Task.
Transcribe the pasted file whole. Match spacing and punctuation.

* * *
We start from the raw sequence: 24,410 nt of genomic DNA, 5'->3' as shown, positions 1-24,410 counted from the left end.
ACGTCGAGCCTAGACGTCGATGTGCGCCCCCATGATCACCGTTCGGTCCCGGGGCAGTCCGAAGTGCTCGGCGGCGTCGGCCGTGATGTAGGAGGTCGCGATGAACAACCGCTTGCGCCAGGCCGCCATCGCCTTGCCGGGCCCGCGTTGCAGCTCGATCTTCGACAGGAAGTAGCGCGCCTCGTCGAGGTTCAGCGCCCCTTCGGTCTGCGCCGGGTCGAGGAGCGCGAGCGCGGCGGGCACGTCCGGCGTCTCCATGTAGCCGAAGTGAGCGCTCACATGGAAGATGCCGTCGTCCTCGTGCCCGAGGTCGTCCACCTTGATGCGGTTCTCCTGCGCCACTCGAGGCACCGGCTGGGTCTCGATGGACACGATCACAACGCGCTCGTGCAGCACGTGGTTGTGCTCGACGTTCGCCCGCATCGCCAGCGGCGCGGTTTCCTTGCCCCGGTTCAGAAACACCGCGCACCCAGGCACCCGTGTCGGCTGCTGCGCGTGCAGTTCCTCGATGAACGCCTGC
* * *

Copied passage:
We start from the raw sequence: 24,410 nt of genomic DNA, 5'->3' as shown, positions 1-24,410 counted from the left end.
ACGTCGAGCCTAGACGTCGATGTGCGCCCCCATGATCACCGTTCGGTCCCGGGGCAGTCCGAAGTGCTCGGCGGCGTCGGCCGTGATGTAGGAGGTCGCGATGAACAACCGCTTGCGCCAGGCCGCCATCGCCTTGCCGGGCCCGCGTTGCAGCTCGATCTTCGACAGGAAGTAGCGCGCCTCGTCGAGGTTCAGCGCCCCTTCGGTCTGCGCCGGGTCGAGGAGCGCGAGCGCGGCGGGCACGTCCGGCGTCTCCATGTAGCCGAAGTGAGCGCTCACATGGAAGATGCCGTCGTCCTCGTGCCCGAGGTCGTCCACCTTGATGCGGTTCTCCTGCGCCACTCGAGGCACCGGCTGGGTCTCGATGGACACGATCACAACGCGCTCGTGCAGCACGTGGTTGTGCTCGACGTTCGCCCGCATCGCCAGCGGCGCGGTTTCCTTGCCCCGGTTCAGAAACACCGCGCACCCAGGCACCCGTGTCGGCTGCTGCGCGTGCAGTTCCTCGATGAACGCCTGC